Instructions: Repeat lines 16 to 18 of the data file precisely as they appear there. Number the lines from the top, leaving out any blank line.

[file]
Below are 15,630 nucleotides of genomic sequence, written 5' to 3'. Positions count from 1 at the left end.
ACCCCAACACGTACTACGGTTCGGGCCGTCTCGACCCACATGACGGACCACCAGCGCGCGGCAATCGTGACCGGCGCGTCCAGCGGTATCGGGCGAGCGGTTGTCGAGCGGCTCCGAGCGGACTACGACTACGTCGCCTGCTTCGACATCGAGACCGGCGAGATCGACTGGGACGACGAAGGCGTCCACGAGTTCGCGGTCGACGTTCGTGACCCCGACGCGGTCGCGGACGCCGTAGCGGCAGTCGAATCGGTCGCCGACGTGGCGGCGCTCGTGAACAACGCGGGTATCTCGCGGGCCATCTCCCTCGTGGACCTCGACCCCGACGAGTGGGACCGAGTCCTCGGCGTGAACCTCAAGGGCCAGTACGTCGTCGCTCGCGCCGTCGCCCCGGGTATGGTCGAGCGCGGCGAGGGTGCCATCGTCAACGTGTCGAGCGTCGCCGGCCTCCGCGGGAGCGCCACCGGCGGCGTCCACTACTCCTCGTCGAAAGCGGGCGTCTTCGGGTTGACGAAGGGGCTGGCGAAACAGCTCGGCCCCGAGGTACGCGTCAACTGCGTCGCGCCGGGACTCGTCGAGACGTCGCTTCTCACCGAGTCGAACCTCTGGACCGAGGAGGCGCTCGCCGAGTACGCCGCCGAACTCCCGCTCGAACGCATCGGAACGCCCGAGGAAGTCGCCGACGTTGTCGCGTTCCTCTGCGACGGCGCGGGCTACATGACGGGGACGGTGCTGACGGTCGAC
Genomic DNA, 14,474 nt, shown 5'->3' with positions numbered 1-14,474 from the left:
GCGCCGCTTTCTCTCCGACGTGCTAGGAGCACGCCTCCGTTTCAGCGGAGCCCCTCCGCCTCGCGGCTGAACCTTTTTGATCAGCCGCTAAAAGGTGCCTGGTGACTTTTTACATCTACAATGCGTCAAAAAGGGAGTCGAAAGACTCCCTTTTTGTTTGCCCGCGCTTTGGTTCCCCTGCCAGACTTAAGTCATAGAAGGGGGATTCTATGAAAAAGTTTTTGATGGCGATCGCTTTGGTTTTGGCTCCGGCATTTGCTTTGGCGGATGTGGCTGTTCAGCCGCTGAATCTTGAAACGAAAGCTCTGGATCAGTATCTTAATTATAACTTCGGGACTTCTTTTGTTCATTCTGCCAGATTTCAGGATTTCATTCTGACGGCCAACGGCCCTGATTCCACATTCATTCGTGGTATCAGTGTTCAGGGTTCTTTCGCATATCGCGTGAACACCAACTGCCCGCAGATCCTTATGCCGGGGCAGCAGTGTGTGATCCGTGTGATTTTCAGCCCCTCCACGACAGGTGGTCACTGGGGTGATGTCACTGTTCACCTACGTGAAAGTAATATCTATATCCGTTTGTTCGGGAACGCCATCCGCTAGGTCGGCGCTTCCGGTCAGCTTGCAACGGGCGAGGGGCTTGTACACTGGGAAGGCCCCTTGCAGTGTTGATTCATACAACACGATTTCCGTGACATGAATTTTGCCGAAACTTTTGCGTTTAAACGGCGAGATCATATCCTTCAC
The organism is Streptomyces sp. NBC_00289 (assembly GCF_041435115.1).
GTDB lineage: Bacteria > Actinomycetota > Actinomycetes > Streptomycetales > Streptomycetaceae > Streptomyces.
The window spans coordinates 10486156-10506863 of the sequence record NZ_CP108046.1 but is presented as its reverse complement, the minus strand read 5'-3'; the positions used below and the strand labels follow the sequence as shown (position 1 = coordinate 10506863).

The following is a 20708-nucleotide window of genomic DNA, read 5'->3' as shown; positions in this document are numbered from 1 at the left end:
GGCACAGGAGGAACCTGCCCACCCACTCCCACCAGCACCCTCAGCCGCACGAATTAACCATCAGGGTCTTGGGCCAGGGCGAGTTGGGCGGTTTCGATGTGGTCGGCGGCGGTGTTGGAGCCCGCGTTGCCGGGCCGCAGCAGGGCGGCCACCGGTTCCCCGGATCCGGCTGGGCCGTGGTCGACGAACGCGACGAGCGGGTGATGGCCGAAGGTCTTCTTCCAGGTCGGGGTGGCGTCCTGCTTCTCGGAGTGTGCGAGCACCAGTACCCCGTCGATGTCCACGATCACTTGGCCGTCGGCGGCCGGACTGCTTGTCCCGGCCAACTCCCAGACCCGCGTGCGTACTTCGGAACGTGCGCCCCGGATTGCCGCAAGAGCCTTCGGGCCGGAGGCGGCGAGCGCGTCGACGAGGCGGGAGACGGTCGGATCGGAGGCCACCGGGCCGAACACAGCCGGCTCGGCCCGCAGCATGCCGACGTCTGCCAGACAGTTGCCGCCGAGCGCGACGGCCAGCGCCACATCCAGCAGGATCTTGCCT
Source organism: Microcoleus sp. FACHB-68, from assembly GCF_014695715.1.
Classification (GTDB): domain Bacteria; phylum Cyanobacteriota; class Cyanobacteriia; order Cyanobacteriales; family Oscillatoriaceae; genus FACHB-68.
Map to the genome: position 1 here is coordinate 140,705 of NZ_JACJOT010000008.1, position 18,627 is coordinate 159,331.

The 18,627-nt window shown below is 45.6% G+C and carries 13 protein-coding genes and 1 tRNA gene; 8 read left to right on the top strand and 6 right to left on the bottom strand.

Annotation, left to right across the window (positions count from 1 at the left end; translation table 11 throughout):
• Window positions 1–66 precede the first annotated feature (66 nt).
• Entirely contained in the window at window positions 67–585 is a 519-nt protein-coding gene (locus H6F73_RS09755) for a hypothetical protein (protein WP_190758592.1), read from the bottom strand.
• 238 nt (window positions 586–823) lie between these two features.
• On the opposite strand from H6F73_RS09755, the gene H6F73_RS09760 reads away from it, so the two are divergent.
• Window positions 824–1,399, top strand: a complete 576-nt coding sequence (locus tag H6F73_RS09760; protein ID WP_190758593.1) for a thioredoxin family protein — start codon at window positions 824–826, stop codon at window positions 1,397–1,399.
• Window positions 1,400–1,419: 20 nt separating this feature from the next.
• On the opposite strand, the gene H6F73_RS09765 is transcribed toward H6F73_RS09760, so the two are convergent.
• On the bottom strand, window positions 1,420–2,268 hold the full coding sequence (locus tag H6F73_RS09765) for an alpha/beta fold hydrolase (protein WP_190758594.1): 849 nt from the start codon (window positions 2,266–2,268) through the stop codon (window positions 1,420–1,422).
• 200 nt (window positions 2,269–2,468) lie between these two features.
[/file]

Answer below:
• Entirely contained in the window at window positions 67–585 is a 519-nt protein-coding gene (locus H6F73_RS09755) for a hypothetical protein (protein WP_190758592.1), read from the bottom strand.
• 238 nt (window positions 586–823) lie between these two features.
• On the opposite strand from H6F73_RS09755, the gene H6F73_RS09760 reads away from it, so the two are divergent.